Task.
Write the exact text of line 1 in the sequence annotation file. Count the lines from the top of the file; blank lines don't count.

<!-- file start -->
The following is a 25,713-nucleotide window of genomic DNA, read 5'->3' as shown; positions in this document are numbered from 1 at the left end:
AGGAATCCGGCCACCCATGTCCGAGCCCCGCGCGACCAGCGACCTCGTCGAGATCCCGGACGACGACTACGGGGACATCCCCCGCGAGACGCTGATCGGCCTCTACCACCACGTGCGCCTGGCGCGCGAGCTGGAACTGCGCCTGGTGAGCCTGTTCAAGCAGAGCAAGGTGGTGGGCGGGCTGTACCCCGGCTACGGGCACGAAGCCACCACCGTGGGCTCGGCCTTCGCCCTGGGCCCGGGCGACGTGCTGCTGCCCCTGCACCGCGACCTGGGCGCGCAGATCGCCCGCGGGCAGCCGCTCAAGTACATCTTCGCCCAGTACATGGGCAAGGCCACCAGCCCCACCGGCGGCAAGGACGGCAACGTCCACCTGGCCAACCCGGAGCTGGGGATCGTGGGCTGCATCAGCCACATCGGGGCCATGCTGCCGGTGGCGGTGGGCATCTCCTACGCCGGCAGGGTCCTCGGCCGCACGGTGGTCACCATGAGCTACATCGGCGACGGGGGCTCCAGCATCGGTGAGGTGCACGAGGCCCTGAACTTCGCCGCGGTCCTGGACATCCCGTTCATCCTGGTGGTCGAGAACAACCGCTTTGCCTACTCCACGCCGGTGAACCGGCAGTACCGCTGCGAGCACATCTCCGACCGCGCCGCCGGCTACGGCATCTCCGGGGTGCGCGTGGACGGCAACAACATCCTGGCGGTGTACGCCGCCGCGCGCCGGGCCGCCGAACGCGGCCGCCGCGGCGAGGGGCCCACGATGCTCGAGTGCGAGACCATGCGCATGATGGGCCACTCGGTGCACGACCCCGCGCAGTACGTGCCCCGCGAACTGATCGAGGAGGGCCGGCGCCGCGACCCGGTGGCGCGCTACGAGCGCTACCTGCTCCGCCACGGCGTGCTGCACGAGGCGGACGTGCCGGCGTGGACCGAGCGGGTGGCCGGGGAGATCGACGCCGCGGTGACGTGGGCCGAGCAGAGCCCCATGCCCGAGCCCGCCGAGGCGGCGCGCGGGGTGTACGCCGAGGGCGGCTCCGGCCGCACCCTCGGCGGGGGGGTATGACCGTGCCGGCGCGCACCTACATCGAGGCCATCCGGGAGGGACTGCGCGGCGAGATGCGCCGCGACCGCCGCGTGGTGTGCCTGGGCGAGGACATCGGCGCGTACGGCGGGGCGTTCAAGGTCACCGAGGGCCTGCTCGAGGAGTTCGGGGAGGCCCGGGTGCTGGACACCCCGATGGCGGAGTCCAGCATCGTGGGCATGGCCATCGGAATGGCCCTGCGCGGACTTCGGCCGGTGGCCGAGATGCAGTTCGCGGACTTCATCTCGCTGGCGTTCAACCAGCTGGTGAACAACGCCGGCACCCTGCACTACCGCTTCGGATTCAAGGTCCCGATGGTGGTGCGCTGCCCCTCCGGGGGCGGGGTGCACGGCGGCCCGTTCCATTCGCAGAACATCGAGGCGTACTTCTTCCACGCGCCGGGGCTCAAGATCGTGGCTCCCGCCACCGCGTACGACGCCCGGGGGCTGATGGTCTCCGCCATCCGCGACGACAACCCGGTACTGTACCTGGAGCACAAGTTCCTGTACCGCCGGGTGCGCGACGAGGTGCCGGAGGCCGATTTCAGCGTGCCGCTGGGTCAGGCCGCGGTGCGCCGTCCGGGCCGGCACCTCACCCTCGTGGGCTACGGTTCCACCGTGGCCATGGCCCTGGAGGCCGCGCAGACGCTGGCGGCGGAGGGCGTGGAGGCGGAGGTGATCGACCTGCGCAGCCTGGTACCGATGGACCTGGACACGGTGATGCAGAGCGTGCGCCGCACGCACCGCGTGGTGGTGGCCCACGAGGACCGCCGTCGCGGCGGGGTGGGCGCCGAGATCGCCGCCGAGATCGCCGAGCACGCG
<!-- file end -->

The following is a 25,713-nucleotide window of genomic DNA, read 5'->3' as shown; positions in this document are numbered from 1 at the left end: